Cyberattack Forces a Shutdown of a High U.S. Pipeline Operator

A cyber attack forced the shutdown of one of the largest pipelines in the United States in what appeared to be a major attempt to disrupt the vulnerable energy infrastructure. The pipeline carries refined gasoline and jet fuel up the east coast from Texas to New York.

The system’s operator, Colonial Pipeline, said in a statement late Friday that it had shut down its 5,500-mile pipeline, which carries 45 percent of the east coast’s fuel supplies, in an attempt to curb the breach of its computer networks. There was disruption along the pipeline earlier on Friday, but it was unclear whether this was a direct result of the attack.

Colonial’s pipeline transports 2.5 million barrels daily, transporting refined gasoline, diesel fuel, and jet fuel from the Gulf Coast to New York Harbor and major New York airports. Most of it goes to large storage tanks, and since the pandemic has dampened energy consumption, the attack was unlikely to cause immediate disruption.

In the statement, the company said it learned on Friday that it was “a victim of a cybersecurity attack,” but did not provide details. Such an attack could be malware that terminates its operation or ransomware that requires payment to unlock computer files or systems.

“In response, we have proactively taken certain systems offline to contain the threat that has temporarily halted all pipeline operations and impacted some of our IT operations,” the company said regarding information technology systems.

It said it contacted law enforcement and other federal agencies. The FBI is leading such investigations, but critical infrastructure is the responsibility of the Department of Homeland Security’s Cybersecurity and Infrastructure Security Agency.

So far, the impact on fuel prices has been small. On Friday, gasoline and diesel futures on the New York Mercantile Exchange rose around 1 percent. Regular gasoline prices at the pump in New York state rose one cent on Saturday, from $ 2.99 to $ 3. Over the past week, gasoline prices have risen 6 cents across the country as global oil prices have soared.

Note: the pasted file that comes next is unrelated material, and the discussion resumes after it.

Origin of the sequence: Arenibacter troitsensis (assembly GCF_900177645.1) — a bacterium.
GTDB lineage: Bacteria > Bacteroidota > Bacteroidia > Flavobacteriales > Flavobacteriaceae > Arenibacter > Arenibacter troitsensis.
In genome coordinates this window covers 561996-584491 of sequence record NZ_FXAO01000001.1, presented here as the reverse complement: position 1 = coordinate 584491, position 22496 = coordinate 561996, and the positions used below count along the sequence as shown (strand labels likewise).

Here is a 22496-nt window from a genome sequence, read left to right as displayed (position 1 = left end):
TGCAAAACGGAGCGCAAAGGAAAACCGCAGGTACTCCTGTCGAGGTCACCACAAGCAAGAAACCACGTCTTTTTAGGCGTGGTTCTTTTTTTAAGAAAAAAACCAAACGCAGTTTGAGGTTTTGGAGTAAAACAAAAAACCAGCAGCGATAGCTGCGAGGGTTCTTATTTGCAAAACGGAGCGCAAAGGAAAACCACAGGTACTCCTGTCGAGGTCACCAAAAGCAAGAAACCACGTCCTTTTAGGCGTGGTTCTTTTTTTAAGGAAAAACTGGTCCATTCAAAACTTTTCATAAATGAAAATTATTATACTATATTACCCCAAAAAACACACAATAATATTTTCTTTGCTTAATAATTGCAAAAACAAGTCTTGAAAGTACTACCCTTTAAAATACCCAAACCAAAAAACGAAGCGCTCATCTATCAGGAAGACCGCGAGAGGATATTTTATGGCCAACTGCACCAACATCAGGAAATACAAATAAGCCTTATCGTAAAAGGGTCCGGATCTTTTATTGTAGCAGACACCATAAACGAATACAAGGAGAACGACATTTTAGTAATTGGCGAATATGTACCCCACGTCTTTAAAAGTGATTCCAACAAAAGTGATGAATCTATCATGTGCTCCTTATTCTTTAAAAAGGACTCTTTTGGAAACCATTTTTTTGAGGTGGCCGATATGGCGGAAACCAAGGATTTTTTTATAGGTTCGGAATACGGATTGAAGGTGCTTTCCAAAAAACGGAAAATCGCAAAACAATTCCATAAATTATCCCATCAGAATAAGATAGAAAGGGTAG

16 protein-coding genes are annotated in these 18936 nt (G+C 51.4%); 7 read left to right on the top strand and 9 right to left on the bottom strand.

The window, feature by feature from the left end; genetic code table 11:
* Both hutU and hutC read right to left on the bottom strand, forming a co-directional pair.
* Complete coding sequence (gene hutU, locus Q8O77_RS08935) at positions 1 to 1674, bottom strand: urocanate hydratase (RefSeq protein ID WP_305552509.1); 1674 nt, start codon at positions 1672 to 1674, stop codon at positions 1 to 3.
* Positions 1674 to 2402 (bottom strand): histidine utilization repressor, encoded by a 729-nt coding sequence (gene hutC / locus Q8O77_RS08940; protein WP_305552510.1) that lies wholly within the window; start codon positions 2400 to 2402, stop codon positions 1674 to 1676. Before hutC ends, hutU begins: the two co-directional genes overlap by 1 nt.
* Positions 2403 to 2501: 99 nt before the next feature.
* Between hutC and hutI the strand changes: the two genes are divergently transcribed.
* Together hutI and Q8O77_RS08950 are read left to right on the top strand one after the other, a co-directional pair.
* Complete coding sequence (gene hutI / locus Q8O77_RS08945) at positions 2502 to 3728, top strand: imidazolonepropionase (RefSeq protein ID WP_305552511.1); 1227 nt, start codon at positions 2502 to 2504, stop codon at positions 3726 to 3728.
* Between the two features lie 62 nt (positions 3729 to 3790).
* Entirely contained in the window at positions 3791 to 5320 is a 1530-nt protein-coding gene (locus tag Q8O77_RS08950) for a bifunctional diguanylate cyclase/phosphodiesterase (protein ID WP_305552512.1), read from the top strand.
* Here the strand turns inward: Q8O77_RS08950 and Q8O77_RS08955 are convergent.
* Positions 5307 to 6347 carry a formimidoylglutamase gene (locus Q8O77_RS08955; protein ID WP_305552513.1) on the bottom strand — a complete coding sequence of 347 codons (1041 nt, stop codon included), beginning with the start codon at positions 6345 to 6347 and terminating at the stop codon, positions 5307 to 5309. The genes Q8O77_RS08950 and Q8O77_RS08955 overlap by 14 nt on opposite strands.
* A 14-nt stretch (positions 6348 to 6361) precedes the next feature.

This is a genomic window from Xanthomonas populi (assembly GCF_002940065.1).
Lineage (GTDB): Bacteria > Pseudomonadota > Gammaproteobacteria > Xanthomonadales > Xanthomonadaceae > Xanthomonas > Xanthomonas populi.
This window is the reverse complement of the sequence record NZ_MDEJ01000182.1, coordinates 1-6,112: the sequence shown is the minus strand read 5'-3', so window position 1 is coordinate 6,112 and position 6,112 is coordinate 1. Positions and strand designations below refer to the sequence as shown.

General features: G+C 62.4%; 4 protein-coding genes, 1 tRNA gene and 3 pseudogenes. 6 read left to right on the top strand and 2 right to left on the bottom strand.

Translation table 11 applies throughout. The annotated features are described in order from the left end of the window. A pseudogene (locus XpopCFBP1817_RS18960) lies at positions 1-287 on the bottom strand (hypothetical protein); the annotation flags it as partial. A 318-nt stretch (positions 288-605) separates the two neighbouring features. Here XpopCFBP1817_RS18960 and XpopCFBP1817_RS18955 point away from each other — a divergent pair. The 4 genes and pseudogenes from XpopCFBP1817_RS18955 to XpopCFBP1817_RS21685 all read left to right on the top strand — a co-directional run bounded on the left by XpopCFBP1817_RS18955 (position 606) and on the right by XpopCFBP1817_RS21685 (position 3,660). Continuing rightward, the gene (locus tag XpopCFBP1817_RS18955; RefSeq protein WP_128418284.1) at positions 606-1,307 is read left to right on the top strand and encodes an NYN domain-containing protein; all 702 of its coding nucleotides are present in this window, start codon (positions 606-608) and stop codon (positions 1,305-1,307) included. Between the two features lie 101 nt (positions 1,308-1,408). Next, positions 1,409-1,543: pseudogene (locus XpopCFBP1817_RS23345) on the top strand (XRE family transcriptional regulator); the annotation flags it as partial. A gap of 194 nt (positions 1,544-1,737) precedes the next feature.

“It’s a serious problem,” said Tom Kloza, global head of energy analysis for Oil Price Information Service. “It could mess things up because it’s the country’s carotid artery that carries fuel from the Gulf Coast to New York.”

The breach comes just months after two major attacks on American computer networks – the penetration of SolarWinds by the main Russian intelligence agency and another attack on a Microsoft email service attributed to Chinese hackers – that illustrate the vulnerability of the networks where the government operates and businesses rely.

While both of these attacks were initially aimed at stealing email and other data, the nature of the intrusions created “back doors” that experts say could ultimately allow attacks on the physical infrastructure. So far, it is believed that none of the efforts resulted in anything other than data theft.

The Biden government announced sanctions against Russia for SolarWinds last month and is expected to issue an executive order in the coming days that will take measures to secure critical infrastructure, including calling for more security for providers providing services to the federal government.

The United States has long warned that Russia implanted malicious code on power grids, and the United States responded a few years ago by injecting similar code into the Russian grid.

However, actual attacks on energy systems are rare. About a decade ago, Iran was blamed for an attack on the computer systems of Saudi Aramco, one of the world’s largest manufacturers, in which 30,000 computers were destroyed. This attack, which appeared to come in response to the US-Israeli attack on the Iranian nuclear centrifuges, had no effect on operations.

Another attack on a Saudi petrochemical plant in 2017 nearly triggered a major industrial disaster. But it was quickly closed, and investigators later attributed it to Russian hackers. That year someone briefly took control of a water treatment plan in a small Florida town in what appeared to be an attempt to poison the supply, but the attempt was quickly stopped.

Clifford Krauss contributed to the reporting.

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